the Other Side
Letís get a bunch of round political buttons printed that say "WE HATE IKE!"
While the hurricane is headed toward Texas, itís likely weíll get some high winds and storm surge here in St. Mary Parish.
Here we are, less than two weeks after Hurrican Gustav dragged his Swedish behind down U.S. 90 and really messed up the scenery, and Ike is going to brush us, too.
Of course, many of us will be without electricity again as the power grid around here is probably mostly in repair-state. And thereís that pesky storm surge that has areas south of the railroad track panicking for good reason.
I ask again: Why do we live in this crummy state?
I used to say, "For the great fishing!" but KatRita ruined that for three years. It was just getting better, then Gustav came through and the fish are going belly-up all over the place. Ike will probably just make things worse.
They say that if global warming is happening, more severe hurricanes are in your future, including the possibility of even upgrading the Saffir-Simpson Hurricane Scale to reflect Category 6 storms.
I say "your future" you realize, because I donít plan on being around here if there are Cat 6 hurricanes coming at me. No siree, Bob. Nope. No way, Jose.
Oh, youíre going to say it again, "But Stouff, every place you go is going to have some kind of natural disaster."
Well, the way I see it, an earthquake, volcanic eruption or tsunami is better. Youíre just going along minding your own business and BAM! Then itís over. You either survive, or who donít. You donít have CNN and Fox and the Weather Channel prophesizing doom and gloom and destruction for a week in advance and scaring the living daylights out of you so that, even if the hurricane goes elsewhere, you have to go into therapy to get over the television doomsayers.
Iím sick and tired of hearing Ďem. Ted Turner ruined television news when he tried to fill 24-hours a day, 365 days a year, with news. There ainít enough. You canít do it, and you end up repeating the same old boring stuff until something like a hurricane comes along and then they leap on that like hallelujah, brethren. You get less news from television than you would lying in bed drinking gin all day.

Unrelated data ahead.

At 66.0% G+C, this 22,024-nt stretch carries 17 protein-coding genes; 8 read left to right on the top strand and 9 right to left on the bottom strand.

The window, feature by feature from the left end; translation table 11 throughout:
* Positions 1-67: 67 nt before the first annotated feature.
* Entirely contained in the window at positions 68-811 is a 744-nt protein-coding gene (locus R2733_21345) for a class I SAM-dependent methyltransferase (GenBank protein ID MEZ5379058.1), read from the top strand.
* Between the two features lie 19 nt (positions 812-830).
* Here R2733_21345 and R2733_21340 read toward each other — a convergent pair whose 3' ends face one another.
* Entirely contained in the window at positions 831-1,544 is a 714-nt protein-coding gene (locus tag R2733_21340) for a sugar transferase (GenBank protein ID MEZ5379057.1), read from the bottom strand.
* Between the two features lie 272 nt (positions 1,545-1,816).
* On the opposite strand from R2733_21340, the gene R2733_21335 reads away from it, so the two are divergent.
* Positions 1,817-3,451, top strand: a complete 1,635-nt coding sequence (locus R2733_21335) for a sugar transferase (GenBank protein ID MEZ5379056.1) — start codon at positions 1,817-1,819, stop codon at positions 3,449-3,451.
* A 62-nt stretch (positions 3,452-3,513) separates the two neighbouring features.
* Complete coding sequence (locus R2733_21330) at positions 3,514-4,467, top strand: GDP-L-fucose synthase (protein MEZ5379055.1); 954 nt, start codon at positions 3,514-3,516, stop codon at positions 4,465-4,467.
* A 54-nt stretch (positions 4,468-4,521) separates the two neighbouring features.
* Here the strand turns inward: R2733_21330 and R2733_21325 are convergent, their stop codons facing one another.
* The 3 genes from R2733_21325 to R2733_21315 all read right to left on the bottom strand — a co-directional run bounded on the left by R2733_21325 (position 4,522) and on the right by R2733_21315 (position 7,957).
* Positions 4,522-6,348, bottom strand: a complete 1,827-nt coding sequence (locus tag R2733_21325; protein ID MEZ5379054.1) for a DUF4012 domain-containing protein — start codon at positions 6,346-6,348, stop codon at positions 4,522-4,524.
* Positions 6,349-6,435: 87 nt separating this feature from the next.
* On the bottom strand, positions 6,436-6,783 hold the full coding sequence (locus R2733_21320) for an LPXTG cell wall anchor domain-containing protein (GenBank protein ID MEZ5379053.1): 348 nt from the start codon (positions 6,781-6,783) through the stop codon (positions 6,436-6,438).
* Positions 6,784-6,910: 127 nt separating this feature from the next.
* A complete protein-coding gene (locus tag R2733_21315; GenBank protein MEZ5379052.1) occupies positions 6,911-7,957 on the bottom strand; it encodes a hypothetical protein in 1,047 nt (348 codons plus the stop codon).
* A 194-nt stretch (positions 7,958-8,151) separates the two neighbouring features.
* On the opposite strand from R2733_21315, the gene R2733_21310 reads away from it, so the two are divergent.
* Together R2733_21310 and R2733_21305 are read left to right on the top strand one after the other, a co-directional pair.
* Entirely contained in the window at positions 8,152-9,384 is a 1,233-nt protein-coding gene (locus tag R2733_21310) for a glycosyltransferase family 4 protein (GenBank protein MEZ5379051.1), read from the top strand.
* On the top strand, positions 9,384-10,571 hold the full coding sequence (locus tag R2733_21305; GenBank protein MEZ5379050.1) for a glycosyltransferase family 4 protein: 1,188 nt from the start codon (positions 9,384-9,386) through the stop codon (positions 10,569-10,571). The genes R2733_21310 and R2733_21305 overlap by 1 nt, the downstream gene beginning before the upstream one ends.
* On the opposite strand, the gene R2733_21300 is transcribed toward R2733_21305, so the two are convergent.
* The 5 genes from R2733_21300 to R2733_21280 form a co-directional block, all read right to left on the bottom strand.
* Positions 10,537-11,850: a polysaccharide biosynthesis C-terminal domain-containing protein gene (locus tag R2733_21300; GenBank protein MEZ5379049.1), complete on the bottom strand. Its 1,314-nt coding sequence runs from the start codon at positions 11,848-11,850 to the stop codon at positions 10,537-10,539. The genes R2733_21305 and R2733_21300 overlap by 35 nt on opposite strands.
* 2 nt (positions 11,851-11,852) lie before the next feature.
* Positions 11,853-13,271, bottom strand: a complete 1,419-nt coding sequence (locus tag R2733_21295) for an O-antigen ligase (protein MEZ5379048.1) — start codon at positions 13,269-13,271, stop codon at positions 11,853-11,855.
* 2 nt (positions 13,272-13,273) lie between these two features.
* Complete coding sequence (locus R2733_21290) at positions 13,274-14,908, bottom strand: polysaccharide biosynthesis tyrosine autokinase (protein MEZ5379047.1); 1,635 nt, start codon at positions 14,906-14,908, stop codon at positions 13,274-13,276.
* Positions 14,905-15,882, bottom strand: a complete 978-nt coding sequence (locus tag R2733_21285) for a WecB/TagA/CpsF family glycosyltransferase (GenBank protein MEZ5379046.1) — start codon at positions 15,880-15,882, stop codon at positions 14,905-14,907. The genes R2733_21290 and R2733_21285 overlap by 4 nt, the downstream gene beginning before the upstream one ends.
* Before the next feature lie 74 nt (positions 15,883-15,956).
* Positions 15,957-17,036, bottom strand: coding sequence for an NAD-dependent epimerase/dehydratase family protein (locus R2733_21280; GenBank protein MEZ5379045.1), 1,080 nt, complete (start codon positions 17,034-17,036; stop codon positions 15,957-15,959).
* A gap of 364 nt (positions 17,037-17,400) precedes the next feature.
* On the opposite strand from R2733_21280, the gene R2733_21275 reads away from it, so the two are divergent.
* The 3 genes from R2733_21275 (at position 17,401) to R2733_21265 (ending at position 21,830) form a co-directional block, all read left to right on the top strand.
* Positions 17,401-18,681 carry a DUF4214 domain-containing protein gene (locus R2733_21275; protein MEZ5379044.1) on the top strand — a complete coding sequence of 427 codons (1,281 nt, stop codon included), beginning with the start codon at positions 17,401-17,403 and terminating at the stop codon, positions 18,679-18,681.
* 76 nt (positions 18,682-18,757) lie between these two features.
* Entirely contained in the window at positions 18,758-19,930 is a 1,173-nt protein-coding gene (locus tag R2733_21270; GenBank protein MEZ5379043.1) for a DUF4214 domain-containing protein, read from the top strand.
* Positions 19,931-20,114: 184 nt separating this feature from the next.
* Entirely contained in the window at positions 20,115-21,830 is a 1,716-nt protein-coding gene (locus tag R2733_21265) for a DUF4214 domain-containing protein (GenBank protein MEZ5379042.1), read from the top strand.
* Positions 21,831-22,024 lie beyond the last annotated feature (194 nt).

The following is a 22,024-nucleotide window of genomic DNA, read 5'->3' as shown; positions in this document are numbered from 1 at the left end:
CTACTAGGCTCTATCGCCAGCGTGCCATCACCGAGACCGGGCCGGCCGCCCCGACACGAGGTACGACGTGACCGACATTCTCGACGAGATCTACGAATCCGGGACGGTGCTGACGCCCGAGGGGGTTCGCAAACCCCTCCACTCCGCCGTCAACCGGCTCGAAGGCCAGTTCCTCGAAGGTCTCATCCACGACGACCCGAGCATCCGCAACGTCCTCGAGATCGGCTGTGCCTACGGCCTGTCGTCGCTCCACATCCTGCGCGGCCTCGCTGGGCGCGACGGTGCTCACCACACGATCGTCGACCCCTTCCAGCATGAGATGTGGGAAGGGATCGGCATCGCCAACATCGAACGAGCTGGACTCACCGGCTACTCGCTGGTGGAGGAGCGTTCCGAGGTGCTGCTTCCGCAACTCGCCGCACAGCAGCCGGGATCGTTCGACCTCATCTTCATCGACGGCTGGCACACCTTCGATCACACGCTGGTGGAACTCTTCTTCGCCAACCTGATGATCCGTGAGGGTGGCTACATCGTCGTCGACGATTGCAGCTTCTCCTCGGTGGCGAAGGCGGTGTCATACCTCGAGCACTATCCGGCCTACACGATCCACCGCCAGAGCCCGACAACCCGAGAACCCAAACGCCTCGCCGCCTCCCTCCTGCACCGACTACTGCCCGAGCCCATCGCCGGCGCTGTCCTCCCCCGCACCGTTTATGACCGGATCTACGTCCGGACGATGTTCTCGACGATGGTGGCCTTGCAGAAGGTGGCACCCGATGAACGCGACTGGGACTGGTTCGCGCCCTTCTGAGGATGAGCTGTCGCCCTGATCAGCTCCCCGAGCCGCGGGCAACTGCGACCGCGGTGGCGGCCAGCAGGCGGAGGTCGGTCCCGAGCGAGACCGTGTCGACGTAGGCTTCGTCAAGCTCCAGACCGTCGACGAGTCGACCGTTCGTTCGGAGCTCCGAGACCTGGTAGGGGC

A horrifying story comes from Patterson about a family whose two pets were euthanized by the parish animal shelter after they went missing before the storm, and the family had to evacuate. Procedure mandates animals picked up by the animal warden be put down if unclaimed after seven days, but the owner says these dogs were wearing tags and they called the shelter twice looking for them. Promises that the rules would be changed will hopefully not be hollow. Certainly there should be a tremendous amount of leeway in the case of a natural disaster. Sometimes the heartlessness and incompetence staggers the mind.
I sure donít want to clean up a mess again in the yard. What a miserable way to spend a weekend. My father, when I complained about such things as a youngster, would always say, "Well, boy, man proposes and the Good Lord disposes" and to this day I have no idea what that means, but Iím sure it was one of those wise kernels of erudition the old man picked up during his many years on this earth.
So was my grandfather. We sat in a cane patch where there was no undergrowth beneath the canopy of leaves, surrounded solely by majestic, creamy yellow stalks, chewing sandwiches my grandma made for us. He had polio when he was a boy so was spared the fate his brothers endured, hauled off to Carlisle Indian School where their hair was cut and they were beaten for speaking Sheti imasha. Annihilation by sponge.
"This is where God lives, boy," he said. I was no more than eight, but I believed it with all my heart then. Still do.
Just as I believe that of the four sacred, powerful trees that marked the boundaries of the nation, the last grew near Bayou Portage and it was certainly a cypress. It was known as the Raintree. In times of drought, Chitimacha would carefully and with great ceremony take limbs from it, say the words and sing the songs of our forefathers, then baptize them into the lake to bring rain. It grew there for centuries until the waterway Ė altered, diverted, and rerouted by the meddling hands of bureaucracy Ė undermined its roots and it toppled into the flow. The rain began almost immediately, and didnít stop for many months.
My old grandpa was adamant about most things in our oral tradition. No matter how fantastic or scoffed upon by non-Indians, he was sure that the collapse of the Raintree caused the catastrophic flooding of 1927.
Right as rain, he would nod, there in the cane break as we lunched. Right as rain.
My father was certain about some things, too.
"This was Eden," heíd tell me of the waters we spent every spare minute upon. Our Eden was Sheti imasha, a convergence of rivers, Red and Mississippi, from which the Atchafalaya flowed. He was chief then, naíta, last of the bloodline before our tribe turned to elections to choose a chairman. The old man spoke it with such conviction it was hard not to believe him. Sometimes, I learned early, it doesnít matter if you believe in something or not, so long as something believes in you.
I laugh at people who say the old folks must have really had it rough when hurricanes came out of nowhere and hammered their villages. I tell them maybe their ancestors got surprised, but mine were visiting cousins in Caddo country a week before a hurricane got into the Atchafalaya Bay, or hunting buffalo with the distant kinfolks on the plains. Had it rough, my eye.
Batten down the hatches. Hopefully it wonít be too rough a ride. Even if it is, weíll pull ourselves back up again, like we always do.